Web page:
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Fifty or sixty years ago the custom was to tie up the woman herself in pease-straw, and bring her with music to the farmhouse, where the harvesters danced with her till the pease-straw fell off.1 In other villages round Stettin, when the last harvest-waggon is being loaded, there is a regular race amongst the women, each striving not to be last. For she who places the last sheaf on the waggon is called the Old Man, and is completely swathed in corn-stalks; she is also decked with flowers, and flowers and a helmet of straw are placed on her head. In solemn procession she carries the harvest-crown to the squire, over whose head she holds it while she utters a string of good wishes. At the dance which follows, the Old Man has the right to choose his, or rather her, partner; it is an honour to dance with him.8 At Blankenfelde, in the district of Potsdam, the woman who binds the last sheaf at the rye-harvest is saluted with the cry, "You have the Old Man." A woman is then tied up in the last sheaf in such a way that only her head is left free; her hair also is covered with a cap made of ryestalks, adorned with ribbons and flowers. She is called the Harvest-man, and must keep dancing in front of the last harvest-waggon till it reaches the squire's house, where she receives a present and is released from her envelope of corn.8 At Gommern, near Magdeburg, the reaper who cuts the last ears of corn is often wrapt up in corn-stalks so completely that it is hard to see whether there is a man in the bundle or not. Thus wrapt up he is taken by another stalwart reaper on his back, and carried round the field amidst the joyous cries of the harvesters.4 At Neuhausen, near Merseburg, the person who binds the last sheaf is wrapt in ears of oats and saluted as the Oats-man, whereupon the others dance round him.5 At Brie, Isle de France, the farmer himself is tied up in the first sheaf.6 At the harvest-home at Udvarhely, Transylvania, a person is encased in corn-stalks, and wears on his head a crown made out of the last ears cut. On reaching the village he is soused with water over and over.7 At Dingelstedt, in the district of Erfurt, about sixty years ago it was the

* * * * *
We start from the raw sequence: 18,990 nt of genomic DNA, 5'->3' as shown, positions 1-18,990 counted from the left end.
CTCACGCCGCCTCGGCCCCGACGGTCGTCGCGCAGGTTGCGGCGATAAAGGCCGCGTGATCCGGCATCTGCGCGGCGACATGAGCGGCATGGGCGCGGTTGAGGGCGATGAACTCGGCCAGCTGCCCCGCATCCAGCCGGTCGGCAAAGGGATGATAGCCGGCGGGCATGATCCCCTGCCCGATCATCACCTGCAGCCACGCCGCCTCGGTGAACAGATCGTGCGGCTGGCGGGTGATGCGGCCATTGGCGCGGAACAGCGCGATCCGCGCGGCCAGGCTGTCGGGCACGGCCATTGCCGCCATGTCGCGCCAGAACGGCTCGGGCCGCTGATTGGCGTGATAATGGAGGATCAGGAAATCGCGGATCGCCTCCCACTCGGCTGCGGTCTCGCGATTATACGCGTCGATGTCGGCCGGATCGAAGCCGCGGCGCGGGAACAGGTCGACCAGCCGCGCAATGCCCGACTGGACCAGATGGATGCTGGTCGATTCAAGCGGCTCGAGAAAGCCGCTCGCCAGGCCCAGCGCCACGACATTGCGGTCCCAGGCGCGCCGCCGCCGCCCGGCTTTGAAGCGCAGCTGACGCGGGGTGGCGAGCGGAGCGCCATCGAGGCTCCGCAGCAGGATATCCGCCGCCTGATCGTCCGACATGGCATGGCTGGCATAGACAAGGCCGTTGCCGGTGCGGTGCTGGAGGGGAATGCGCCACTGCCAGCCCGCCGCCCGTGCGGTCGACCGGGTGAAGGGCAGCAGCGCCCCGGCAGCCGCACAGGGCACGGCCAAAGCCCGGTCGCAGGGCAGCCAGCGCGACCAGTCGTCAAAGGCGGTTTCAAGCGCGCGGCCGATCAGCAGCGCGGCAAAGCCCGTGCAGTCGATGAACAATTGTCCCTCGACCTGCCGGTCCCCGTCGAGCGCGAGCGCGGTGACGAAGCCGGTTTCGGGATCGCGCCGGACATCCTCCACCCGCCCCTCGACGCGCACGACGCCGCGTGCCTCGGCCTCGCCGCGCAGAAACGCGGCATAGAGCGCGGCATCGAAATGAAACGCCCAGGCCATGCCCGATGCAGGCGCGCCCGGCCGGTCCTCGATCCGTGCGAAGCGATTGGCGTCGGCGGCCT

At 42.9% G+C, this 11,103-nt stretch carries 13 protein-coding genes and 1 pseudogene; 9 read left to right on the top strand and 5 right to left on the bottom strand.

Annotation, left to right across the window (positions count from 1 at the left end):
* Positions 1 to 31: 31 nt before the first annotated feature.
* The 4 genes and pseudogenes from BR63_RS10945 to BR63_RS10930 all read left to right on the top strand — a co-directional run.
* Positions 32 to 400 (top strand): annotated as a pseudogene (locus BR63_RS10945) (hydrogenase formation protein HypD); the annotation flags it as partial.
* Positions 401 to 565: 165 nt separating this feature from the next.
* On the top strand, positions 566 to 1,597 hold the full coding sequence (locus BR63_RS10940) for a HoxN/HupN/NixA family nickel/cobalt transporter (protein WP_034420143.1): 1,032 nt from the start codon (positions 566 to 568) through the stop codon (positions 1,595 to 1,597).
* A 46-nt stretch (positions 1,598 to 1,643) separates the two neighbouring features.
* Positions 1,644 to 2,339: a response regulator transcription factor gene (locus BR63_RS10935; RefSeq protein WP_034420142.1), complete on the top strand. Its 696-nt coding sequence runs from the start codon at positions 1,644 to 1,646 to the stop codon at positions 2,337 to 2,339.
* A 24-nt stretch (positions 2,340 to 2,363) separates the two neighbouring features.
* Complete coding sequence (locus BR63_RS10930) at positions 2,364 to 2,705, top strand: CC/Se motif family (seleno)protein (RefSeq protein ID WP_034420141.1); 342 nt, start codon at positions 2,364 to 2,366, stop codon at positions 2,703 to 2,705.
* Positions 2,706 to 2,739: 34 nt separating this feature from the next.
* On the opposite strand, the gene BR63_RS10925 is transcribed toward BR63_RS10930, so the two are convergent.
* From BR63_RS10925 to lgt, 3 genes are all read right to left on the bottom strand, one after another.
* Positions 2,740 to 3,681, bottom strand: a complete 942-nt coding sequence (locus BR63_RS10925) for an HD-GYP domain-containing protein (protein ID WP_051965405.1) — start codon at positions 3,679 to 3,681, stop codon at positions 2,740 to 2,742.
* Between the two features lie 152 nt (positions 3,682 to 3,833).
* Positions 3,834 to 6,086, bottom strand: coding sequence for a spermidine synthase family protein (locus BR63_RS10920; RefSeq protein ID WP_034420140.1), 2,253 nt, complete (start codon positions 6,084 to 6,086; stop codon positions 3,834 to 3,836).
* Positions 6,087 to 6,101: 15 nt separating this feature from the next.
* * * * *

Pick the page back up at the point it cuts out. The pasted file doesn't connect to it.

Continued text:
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custom to tie up a man in the last sheaf. He was called the Old Man, and was brought home on the last waggon, amid huzzas and music. On reaching the farmyard he was rolled round the barn and drenched with water.1 At Nordlingen in Bavaria the man who gives the last stroke at threshing is wrapt in straw and rolled on the threshing-floor.2 In some parts of Oberpfalz, Bavaria, he is said to " get the Old Man," is wrapt in straw, and carried to a neighbour who has not yet finished his threshing.5 In Thuringen a sausage is stuck in the last sheaf at threshing, and thrown, with the sheaf, on the threshing-floor. It is called the Barrenwurst or Bazenwurst, and is eaten by all the threshers. After they have eaten it a man is encased in pease-straw, and thus attired is led through the village.4